What is more universal in the western world than a long stretch of road? The cement path, the struggling plants and animals that crowd in—hazard and relief, a grounding in the where of this particular stretch. And, of course, the road provides endless opportunities for metaphor: journey, solitude, companionship.
Writers sent in a wide range of poems and short prose, and what struck us was the vast range of tone that Kate's image invited. Nostalgia, anger, regret, sass, loneliness, and intellectual inquiry all voiced themselves in the work we received.
Brian Hendrickson's poem, originally titled "Hope in the Time of Finches," roared alongside the image like a semi carrying dangerous goods. It was flammable. It was real. It ranged through bluster and rage and toward doubt and hope. We loved the brash swing of the opening and how the speaker's shifts mirrored the directional shifts in Kate's art. It did what we hope for with every Broadsided collaboration: enlarged the conversation by its proximity, made light shine differently through the facets.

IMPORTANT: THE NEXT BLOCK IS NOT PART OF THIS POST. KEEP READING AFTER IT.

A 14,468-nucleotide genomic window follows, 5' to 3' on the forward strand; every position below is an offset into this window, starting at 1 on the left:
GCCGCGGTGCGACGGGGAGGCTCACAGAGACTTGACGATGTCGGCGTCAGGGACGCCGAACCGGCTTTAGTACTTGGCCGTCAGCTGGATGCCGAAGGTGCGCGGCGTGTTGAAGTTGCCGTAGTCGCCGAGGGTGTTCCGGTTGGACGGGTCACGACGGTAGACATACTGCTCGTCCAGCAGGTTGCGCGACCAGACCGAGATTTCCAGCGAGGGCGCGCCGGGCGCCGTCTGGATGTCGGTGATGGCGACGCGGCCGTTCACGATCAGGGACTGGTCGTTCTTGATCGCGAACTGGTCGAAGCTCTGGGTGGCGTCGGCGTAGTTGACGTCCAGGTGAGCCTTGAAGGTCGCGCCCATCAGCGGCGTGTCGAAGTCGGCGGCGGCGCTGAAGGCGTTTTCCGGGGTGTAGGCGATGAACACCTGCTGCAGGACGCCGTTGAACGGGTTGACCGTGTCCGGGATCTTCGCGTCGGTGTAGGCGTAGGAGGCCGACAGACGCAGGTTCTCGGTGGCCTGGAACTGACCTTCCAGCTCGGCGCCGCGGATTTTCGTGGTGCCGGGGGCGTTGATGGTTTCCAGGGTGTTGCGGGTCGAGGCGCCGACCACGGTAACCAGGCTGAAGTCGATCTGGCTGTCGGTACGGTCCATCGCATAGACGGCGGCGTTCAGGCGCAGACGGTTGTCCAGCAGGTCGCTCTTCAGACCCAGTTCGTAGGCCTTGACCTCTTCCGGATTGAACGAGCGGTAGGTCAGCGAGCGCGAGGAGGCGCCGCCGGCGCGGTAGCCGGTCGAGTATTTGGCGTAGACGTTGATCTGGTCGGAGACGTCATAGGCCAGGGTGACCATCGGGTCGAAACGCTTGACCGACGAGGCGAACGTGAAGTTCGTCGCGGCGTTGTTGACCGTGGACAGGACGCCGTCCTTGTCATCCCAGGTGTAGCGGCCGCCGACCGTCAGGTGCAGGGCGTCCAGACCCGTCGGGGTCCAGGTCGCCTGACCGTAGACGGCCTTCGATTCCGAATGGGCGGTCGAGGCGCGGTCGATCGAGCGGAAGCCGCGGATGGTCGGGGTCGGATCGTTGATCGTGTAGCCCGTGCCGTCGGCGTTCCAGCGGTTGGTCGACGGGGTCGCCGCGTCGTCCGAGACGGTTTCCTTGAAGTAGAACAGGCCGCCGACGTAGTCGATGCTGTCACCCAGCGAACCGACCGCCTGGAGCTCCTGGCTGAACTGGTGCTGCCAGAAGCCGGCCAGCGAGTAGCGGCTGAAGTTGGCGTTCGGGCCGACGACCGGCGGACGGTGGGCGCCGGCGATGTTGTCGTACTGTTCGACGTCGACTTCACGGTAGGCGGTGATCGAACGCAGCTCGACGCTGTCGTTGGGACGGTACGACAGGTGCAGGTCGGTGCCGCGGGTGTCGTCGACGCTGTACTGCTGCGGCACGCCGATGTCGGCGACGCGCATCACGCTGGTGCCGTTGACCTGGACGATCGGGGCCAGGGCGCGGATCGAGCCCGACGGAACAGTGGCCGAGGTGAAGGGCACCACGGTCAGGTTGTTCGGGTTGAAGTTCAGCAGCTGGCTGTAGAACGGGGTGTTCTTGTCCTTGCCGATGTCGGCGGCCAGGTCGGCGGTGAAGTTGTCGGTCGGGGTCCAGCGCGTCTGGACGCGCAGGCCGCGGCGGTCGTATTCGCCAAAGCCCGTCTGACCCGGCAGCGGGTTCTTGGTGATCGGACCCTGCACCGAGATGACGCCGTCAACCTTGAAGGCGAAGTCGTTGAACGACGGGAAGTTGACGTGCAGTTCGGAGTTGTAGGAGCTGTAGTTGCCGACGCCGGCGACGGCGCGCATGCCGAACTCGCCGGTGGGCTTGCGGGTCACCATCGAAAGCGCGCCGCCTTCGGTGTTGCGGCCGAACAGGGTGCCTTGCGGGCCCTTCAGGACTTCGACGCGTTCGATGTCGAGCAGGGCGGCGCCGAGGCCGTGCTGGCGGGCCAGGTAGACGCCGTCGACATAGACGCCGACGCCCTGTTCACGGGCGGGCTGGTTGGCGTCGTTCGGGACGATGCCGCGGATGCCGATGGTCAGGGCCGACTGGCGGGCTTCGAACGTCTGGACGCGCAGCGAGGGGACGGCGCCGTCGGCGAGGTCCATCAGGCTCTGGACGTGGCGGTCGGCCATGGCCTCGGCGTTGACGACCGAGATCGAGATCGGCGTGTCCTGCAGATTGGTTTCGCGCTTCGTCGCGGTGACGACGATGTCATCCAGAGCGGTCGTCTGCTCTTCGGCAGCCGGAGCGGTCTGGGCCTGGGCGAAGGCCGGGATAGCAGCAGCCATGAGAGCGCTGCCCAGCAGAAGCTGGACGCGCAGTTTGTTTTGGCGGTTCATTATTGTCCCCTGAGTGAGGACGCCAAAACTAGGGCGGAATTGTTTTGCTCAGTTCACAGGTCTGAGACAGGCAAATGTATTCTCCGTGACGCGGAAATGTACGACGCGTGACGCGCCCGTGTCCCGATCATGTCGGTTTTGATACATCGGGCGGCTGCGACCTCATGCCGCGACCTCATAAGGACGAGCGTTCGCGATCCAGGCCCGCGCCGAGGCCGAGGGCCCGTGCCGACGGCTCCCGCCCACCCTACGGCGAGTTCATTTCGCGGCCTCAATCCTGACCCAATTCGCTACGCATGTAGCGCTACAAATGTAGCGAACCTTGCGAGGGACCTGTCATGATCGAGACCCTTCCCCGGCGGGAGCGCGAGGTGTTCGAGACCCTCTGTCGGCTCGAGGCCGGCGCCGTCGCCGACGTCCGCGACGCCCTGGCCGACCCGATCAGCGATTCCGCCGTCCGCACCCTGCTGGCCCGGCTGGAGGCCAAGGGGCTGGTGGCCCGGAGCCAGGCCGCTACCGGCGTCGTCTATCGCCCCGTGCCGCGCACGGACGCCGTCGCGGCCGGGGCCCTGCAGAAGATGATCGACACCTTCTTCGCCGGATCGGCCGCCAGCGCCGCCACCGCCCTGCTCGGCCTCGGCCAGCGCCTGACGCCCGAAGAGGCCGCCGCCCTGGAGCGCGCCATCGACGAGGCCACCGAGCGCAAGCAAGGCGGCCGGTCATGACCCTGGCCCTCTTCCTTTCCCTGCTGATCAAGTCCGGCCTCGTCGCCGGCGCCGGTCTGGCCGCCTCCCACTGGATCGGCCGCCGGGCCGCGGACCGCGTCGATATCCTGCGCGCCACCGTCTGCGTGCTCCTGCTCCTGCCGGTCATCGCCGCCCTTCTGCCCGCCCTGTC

As with every Broadsided publication, you can read what the artist and author thought of the whole process in our Collaborators' Q&A.
Our thanks go out to all who traveled for a while with Kate Baird's "Interstate." We hope you enjoyed the journey. We hope you'll return in February when our next Switcheroo image is posted.
Elizabeth Bradfield & Mark Temelko
Notes on the Curatorial Process
All Broadsided artists were invited to submit up to three pieces of work for the Switcheroo. We then asked Helen Beckman Kaplan, Broadsided artist and the November, 2008 Switcheroo artist, to review the submissions, choosing one that she thought would be open to literary response and would work in the Broadsided format. She selected Kate Baird's piece.
Of her decision, Beckman Kaplan had this to say:
This work drew my attention with its non-specific specificity. It seems delicate and tentative while at the same time expressing a particular sense of place. The deep space seems like a series of thresholds that are being revealed to us through an unfolding of organic systems. The denuded branches and sparse flora also seem part of the unidentified logic. I like the idea of how this would wear over time if posted outdoors.
Helen Beckman Kaplan